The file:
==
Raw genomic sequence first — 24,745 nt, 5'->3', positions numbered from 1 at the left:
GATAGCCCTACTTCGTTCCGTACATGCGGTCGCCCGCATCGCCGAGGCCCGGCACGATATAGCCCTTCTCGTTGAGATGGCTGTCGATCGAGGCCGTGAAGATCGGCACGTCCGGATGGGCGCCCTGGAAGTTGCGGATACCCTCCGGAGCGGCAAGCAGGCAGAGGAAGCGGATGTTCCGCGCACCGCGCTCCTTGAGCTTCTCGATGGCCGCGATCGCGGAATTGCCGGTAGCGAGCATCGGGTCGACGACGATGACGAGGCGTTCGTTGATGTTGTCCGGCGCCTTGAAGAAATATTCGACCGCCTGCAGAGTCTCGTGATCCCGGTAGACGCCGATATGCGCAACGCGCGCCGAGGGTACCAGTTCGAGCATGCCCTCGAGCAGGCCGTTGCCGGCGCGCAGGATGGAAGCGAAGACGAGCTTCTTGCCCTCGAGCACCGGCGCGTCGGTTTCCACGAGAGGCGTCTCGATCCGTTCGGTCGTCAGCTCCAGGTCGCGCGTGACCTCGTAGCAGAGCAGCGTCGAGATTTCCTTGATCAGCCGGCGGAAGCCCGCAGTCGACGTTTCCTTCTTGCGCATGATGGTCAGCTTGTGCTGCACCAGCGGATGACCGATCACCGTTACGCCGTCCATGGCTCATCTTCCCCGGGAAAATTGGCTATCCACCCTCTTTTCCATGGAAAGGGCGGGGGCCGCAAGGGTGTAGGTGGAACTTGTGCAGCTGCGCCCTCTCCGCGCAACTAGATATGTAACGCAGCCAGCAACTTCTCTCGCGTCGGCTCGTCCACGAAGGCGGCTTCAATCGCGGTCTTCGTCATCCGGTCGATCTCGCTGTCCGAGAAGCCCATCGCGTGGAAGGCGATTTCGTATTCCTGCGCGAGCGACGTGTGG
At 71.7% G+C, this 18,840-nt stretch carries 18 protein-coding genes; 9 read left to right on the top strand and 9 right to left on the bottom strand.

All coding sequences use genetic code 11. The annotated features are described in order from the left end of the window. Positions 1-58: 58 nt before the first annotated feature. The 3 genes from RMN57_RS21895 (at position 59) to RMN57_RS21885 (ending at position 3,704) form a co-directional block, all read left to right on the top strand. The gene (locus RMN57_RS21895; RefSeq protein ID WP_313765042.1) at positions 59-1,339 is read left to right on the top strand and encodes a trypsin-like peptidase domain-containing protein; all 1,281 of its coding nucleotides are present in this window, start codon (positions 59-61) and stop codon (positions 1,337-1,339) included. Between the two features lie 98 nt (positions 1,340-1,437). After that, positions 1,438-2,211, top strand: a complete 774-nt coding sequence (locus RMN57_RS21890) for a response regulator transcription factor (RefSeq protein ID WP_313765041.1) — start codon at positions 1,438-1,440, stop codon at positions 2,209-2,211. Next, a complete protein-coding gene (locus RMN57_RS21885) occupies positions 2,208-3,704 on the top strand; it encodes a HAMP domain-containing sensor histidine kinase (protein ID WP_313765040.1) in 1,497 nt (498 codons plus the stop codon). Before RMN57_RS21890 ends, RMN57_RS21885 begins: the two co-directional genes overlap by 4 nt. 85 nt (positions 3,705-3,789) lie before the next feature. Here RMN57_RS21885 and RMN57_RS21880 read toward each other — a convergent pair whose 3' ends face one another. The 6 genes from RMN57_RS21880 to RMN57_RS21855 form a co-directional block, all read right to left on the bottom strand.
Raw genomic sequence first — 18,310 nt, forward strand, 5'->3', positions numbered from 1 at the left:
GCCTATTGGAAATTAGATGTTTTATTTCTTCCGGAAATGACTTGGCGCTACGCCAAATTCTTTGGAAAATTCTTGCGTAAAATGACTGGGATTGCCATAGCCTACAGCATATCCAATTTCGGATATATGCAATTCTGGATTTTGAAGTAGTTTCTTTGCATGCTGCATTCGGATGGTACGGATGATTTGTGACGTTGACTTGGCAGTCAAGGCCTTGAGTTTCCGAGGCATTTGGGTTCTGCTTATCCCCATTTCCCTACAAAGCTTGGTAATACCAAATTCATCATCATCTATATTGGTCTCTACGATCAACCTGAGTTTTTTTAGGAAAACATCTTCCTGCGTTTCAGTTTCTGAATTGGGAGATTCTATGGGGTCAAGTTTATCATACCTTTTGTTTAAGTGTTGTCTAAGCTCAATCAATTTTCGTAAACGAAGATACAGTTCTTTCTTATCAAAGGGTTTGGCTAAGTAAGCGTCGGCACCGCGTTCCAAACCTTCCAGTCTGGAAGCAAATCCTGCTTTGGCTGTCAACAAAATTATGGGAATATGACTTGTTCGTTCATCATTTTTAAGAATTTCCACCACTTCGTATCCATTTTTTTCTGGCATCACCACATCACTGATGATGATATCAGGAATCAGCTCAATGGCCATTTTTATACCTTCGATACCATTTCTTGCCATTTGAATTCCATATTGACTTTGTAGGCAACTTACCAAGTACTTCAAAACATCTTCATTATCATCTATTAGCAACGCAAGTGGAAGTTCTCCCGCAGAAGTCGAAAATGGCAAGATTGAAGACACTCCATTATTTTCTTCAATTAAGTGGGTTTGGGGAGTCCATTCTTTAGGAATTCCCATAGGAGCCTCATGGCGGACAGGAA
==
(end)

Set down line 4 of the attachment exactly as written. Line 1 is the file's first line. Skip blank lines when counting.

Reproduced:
All coding sequences use genetic code 11. The annotated features are described in order from the left end of the window. Positions 1-58: 58 nt before the first annotated feature. The 3 genes from RMN57_RS21895 (at position 59) to RMN57_RS21885 (ending at position 3,704) form a co-directional block, all read left to right on the top strand. The gene (locus RMN57_RS21895; RefSeq protein ID WP_313765042.1) at positions 59-1,339 is read left to right on the top strand and encodes a trypsin-like peptidase domain-containing protein; all 1,281 of its coding nucleotides are present in this window, start codon (positions 59-61) and stop codon (positions 1,337-1,339) included. Between the two features lie 98 nt (positions 1,340-1,437). After that, positions 1,438-2,211, top strand: a complete 774-nt coding sequence (locus RMN57_RS21890) for a response regulator transcription factor (RefSeq protein ID WP_313765041.1) — start codon at positions 1,438-1,440, stop codon at positions 2,209-2,211. Next, a complete protein-coding gene (locus RMN57_RS21885) occupies positions 2,208-3,704 on the top strand; it encodes a HAMP domain-containing sensor histidine kinase (protein ID WP_313765040.1) in 1,497 nt (498 codons plus the stop codon). Before RMN57_RS21890 ends, RMN57_RS21885 begins: the two co-directional genes overlap by 4 nt. 85 nt (positions 3,705-3,789) lie before the next feature. Here RMN57_RS21885 and RMN57_RS21880 read toward each other — a convergent pair whose 3' ends face one another. The 6 genes from RMN57_RS21880 to RMN57_RS21855 form a co-directional block, all read right to left on the bottom strand.